Recently, while sorting and cataloguing papered adult specimens I collected in the early 1970s from southeastern Washington, four individuals of B. bellona were discovered. The specimens were collected on 21 June 1970 near Big Springs Campground, Umatilla National Forest, Garfield County, Washington. This site is located in the northern Blue Mountains, roughly midway between the northern boundary of Umatilla National Forest and Big Springs Campground, at an elevation of ca. 1400 m (ca. 4600 ft.). Approximate geographic coordinates, estimated from a Google™ Earth satellite photograph, are 46.258° N, 117.516° W. The Big Springs site is approximately 140 km NE of Lehman Springs, and about 10–20 km E of the Blue Mountain locality in southeastern Washington shown on the distribution map for B. bellona in Pyle (2002). A further search of my collection now housed in the Santa Barbara Museum of Natural History, Santa Barbara, California, revealed six additional specimens with the same collection data as above. Obtaining ten adults of B. bellona after about one hour of collecting suggests that the Big Springs population was relatively healthy at that time. An adult from this sample is shown in Fig. 1. As far as I am aware, specimens from the Blue Mountain populations of B. bellona have not been figured previously.

Fig. 1.

Boloria bellona (male), Blue Mountains, near Big Springs Campground, Garfield Co. Washington, 21 June 1970. Top (dorsal view); bottom (ventral view). Wing span: 41 mm.


When the Big Springs specimens of B. bellona were collected, the significance of the find was not apparent. In the only reference available at that time for Washington State butterflies, Leighton (1946) listed the species for Pullman [Whitman County], located in the Palouse Hills of southeastern Washington, ca. 60 km NE of the Big Springs site. Thus, finding a nearby colony of B. bellona in the northern Blue Mountains did not seem unusual. It is now suspected that the previously known colonies of B. bellona in the Palouse Hills probably have been extirpated (Pyle 2002).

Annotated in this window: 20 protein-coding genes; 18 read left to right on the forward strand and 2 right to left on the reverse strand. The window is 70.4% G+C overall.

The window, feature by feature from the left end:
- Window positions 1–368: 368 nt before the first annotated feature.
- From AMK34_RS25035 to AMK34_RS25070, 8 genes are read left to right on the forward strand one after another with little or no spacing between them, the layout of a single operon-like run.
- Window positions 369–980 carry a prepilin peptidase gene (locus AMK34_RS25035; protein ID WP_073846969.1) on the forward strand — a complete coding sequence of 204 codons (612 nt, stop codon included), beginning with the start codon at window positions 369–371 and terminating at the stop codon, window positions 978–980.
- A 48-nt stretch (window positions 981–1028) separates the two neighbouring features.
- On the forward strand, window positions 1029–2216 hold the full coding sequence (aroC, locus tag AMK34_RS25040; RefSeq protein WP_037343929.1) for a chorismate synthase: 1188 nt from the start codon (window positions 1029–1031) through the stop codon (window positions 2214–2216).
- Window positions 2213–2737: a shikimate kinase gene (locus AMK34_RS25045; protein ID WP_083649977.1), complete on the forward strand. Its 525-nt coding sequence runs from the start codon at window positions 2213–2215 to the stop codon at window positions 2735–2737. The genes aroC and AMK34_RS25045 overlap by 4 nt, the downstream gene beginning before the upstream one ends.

Additional fieldwork will be required to determine the current status of the populations of B. bellona in the Blue Mountains. There seems a reasonable likelihood, however, that the species has not been extirpated there. As mentioned above, the apparently healthy colony found near Big Springs in 1970 is near the site mentioned by Pyle (2002) where the species was last reported in 1952. The reappearance of B. bellona in the northern Blue Mountains after an apparent absence of 18 years suggests either that the area was visited infrequently by lepidopterists during those years, or possibly that a recolonization had occurred after a local extirpation. A recolonization, however, would imply the existence of additional source populations in the general area that may still be extant. Examination of satellite images of the Big Springs site, and the northern portion of Umatilla National Forest, suggests that no apparent habitat degradation has occurred there as of September 2011.

Boloria bellona should be sought from late May to early July in riparian habitats (Warren 2005), focusing on elevations corresponding to the most recently documented sites at Lehman Springs and Big Springs (1200–1500 m). Larval host plants in the Blue Mountains populations have not been determined (Warren 2005) but are assumed to be violets, Viola spp. (LaBonte et al. 2001; Pyle 2002).


I thank Wain Evans for photographing the adult specimen, Richard C. Brusca for encouraging me to write this note, and Michael S. Caterino, Santa Barbara Museum of Natural History, for his assistance.

Literature Cited


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P.A. Opler , K. Lotts & T. Naberhaus , coordinators. 2012. Butterflies and Moths of North America. Available from: (accessed 29 June 2012). Google Scholar


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A.D. Warren 2005. Butterflies of Oregon. Their Taxonomy, Distribution, and Biology. Lepidoptera of North America 6. C.P. Gillette Museum of Arthropod Diversity, Colorado State University. Fort Collins, Colorado. 408 pp. Google Scholar
Edward Pfeiler "Boloria bellona (Fabricius) (Nymphalidae: Heliconiinae) from the Blue Mountains of the Pacific Northwest," The Journal of the Lepidopterists' Society 67(2), 143-144, (1 June 2013).
Received: 17 July 2012; Accepted: 20 September 2012; Published: 1 June 2013
historical records
Meadow Fritillary
peripheral range
threatened species